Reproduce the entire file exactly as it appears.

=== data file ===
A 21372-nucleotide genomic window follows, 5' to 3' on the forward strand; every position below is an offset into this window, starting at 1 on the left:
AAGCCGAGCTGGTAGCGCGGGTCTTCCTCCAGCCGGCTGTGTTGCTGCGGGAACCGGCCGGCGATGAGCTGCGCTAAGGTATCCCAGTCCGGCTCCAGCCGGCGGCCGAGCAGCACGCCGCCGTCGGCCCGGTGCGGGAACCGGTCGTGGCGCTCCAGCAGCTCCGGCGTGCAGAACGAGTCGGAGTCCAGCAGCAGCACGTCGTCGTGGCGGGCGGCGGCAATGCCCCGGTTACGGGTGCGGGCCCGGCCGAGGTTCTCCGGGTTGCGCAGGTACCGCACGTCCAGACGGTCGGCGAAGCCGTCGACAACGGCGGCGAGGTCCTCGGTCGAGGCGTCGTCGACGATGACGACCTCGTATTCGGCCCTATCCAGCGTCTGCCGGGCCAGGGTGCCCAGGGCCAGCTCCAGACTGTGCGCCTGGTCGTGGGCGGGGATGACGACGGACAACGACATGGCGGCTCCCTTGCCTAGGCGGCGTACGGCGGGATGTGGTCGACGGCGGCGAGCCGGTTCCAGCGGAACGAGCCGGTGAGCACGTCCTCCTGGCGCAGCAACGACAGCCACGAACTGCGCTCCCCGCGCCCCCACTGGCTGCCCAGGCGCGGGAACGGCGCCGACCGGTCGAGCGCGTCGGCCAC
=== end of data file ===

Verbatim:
A 21372-nucleotide genomic window follows, 5' to 3' on the forward strand; every position below is an offset into this window, starting at 1 on the left:
AAGCCGAGCTGGTAGCGCGGGTCTTCCTCCAGCCGGCTGTGTTGCTGCGGGAACCGGCCGGCGATGAGCTGCGCTAAGGTATCCCAGTCCGGCTCCAGCCGGCGGCCGAGCAGCACGCCGCCGTCGGCCCGGTGCGGGAACCGGTCGTGGCGCTCCAGCAGCTCCGGCGTGCAGAACGAGTCGGAGTCCAGCAGCAGCACGTCGTCGTGGCGGGCGGCGGCAATGCCCCGGTTACGGGTGCGGGCCCGGCCGAGGTTCTCCGGGTTGCGCAGGTACCGCACGTCCAGACGGTCGGCGAAGCCGTCGACAACGGCGGCGAGGTCCTCGGTCGAGGCGTCGTCGACGATGACGACCTCGTATTCGGCCCTATCCAGCGTCTGCCGGGCCAGGGTGCCCAGGGCCAGCTCCAGACTGTGCGCCTGGTCGTGGGCGGGGATGACGACGGACAACGACATGGCGGCTCCCTTGCCTAGGCGGCGTACGGCGGGATGTGGTCGACGGCGGCGAGCCGGTTCCAGCGGAACGAGCCGGTGAGCACGTCCTCCTGGCGCAGCAACGACAGCCACGAACTGCGCTCCCCGCGCCCCCACTGGCTGCCCAGGCGCGGGAACGGCGCCGACCGGTCGAGCGCGTCGGCCAC